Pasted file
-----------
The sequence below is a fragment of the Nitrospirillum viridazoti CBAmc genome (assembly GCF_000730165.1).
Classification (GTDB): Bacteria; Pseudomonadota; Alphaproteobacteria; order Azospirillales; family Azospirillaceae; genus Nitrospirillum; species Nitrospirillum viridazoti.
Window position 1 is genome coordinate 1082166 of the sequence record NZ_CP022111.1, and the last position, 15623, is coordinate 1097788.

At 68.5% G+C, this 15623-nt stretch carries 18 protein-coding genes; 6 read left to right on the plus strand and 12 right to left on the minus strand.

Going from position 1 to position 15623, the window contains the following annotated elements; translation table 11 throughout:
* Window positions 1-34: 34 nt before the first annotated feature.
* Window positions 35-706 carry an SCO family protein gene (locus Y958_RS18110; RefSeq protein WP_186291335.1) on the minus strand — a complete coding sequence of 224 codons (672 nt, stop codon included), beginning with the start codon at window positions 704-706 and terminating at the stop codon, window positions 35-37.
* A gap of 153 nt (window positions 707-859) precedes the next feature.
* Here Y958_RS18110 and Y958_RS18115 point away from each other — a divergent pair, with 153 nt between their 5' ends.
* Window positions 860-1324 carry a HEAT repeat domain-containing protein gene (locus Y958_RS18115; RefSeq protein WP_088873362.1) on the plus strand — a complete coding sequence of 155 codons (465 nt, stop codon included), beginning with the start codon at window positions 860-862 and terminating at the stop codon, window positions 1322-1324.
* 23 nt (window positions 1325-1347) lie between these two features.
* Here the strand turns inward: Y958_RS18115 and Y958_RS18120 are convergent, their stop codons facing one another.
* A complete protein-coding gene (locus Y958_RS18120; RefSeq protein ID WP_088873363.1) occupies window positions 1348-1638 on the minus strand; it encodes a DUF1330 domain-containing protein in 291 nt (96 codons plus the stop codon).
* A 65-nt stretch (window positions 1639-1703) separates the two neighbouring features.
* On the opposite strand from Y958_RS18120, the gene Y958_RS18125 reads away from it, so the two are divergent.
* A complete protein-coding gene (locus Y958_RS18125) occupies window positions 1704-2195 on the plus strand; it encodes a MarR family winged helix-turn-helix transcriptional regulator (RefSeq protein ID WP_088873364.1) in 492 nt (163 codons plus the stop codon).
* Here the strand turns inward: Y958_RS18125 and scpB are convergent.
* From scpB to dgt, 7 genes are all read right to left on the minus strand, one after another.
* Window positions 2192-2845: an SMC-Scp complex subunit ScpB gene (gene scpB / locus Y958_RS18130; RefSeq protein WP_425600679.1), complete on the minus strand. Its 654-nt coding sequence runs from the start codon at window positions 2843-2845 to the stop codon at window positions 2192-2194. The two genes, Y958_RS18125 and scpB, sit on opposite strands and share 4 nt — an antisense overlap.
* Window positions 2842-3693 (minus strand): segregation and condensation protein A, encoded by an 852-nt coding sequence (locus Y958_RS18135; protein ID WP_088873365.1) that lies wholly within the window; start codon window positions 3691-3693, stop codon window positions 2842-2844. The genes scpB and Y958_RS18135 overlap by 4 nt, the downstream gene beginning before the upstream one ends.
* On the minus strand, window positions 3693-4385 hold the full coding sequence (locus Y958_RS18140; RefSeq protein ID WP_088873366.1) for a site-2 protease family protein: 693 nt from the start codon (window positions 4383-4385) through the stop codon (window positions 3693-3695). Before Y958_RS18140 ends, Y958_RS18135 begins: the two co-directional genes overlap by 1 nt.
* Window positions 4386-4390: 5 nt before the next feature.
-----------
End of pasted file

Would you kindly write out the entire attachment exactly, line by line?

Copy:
The sequence below is a fragment of the Nitrospirillum viridazoti CBAmc genome (assembly GCF_000730165.1).
Classification (GTDB): Bacteria; Pseudomonadota; Alphaproteobacteria; order Azospirillales; family Azospirillaceae; genus Nitrospirillum; species Nitrospirillum viridazoti.
Window position 1 is genome coordinate 1082166 of the sequence record NZ_CP022111.1, and the last position, 15623, is coordinate 1097788.

At 68.5% G+C, this 15623-nt stretch carries 18 protein-coding genes; 6 read left to right on the plus strand and 12 right to left on the minus strand.

Going from position 1 to position 15623, the window contains the following annotated elements; translation table 11 throughout:
* Window positions 1-34: 34 nt before the first annotated feature.
* Window positions 35-706 carry an SCO family protein gene (locus Y958_RS18110; RefSeq protein WP_186291335.1) on the minus strand — a complete coding sequence of 224 codons (672 nt, stop codon included), beginning with the start codon at window positions 704-706 and terminating at the stop codon, window positions 35-37.
* A gap of 153 nt (window positions 707-859) precedes the next feature.
* Here Y958_RS18110 and Y958_RS18115 point away from each other — a divergent pair, with 153 nt between their 5' ends.
* Window positions 860-1324 carry a HEAT repeat domain-containing protein gene (locus Y958_RS18115; RefSeq protein WP_088873362.1) on the plus strand — a complete coding sequence of 155 codons (465 nt, stop codon included), beginning with the start codon at window positions 860-862 and terminating at the stop codon, window positions 1322-1324.
* 23 nt (window positions 1325-1347) lie between these two features.
* Here the strand turns inward: Y958_RS18115 and Y958_RS18120 are convergent, their stop codons facing one another.
* A complete protein-coding gene (locus Y958_RS18120; RefSeq protein ID WP_088873363.1) occupies window positions 1348-1638 on the minus strand; it encodes a DUF1330 domain-containing protein in 291 nt (96 codons plus the stop codon).
* A 65-nt stretch (window positions 1639-1703) separates the two neighbouring features.
* On the opposite strand from Y958_RS18120, the gene Y958_RS18125 reads away from it, so the two are divergent.
* A complete protein-coding gene (locus Y958_RS18125) occupies window positions 1704-2195 on the plus strand; it encodes a MarR family winged helix-turn-helix transcriptional regulator (RefSeq protein ID WP_088873364.1) in 492 nt (163 codons plus the stop codon).
* Here the strand turns inward: Y958_RS18125 and scpB are convergent.
* From scpB to dgt, 7 genes are all read right to left on the minus strand, one after another.
* Window positions 2192-2845: an SMC-Scp complex subunit ScpB gene (gene scpB / locus Y958_RS18130; RefSeq protein WP_425600679.1), complete on the minus strand. Its 654-nt coding sequence runs from the start codon at window positions 2843-2845 to the stop codon at window positions 2192-2194. The two genes, Y958_RS18125 and scpB, sit on opposite strands and share 4 nt — an antisense overlap.
* Window positions 2842-3693 (minus strand): segregation and condensation protein A, encoded by an 852-nt coding sequence (locus Y958_RS18135; protein ID WP_088873365.1) that lies wholly within the window; start codon window positions 3691-3693, stop codon window positions 2842-2844. The genes scpB and Y958_RS18135 overlap by 4 nt, the downstream gene beginning before the upstream one ends.
* On the minus strand, window positions 3693-4385 hold the full coding sequence (locus Y958_RS18140; RefSeq protein ID WP_088873366.1) for a site-2 protease family protein: 693 nt from the start codon (window positions 4383-4385) through the stop codon (window positions 3693-3695). Before Y958_RS18140 ends, Y958_RS18135 begins: the two co-directional genes overlap by 1 nt.
* Window positions 4386-4390: 5 nt before the next feature.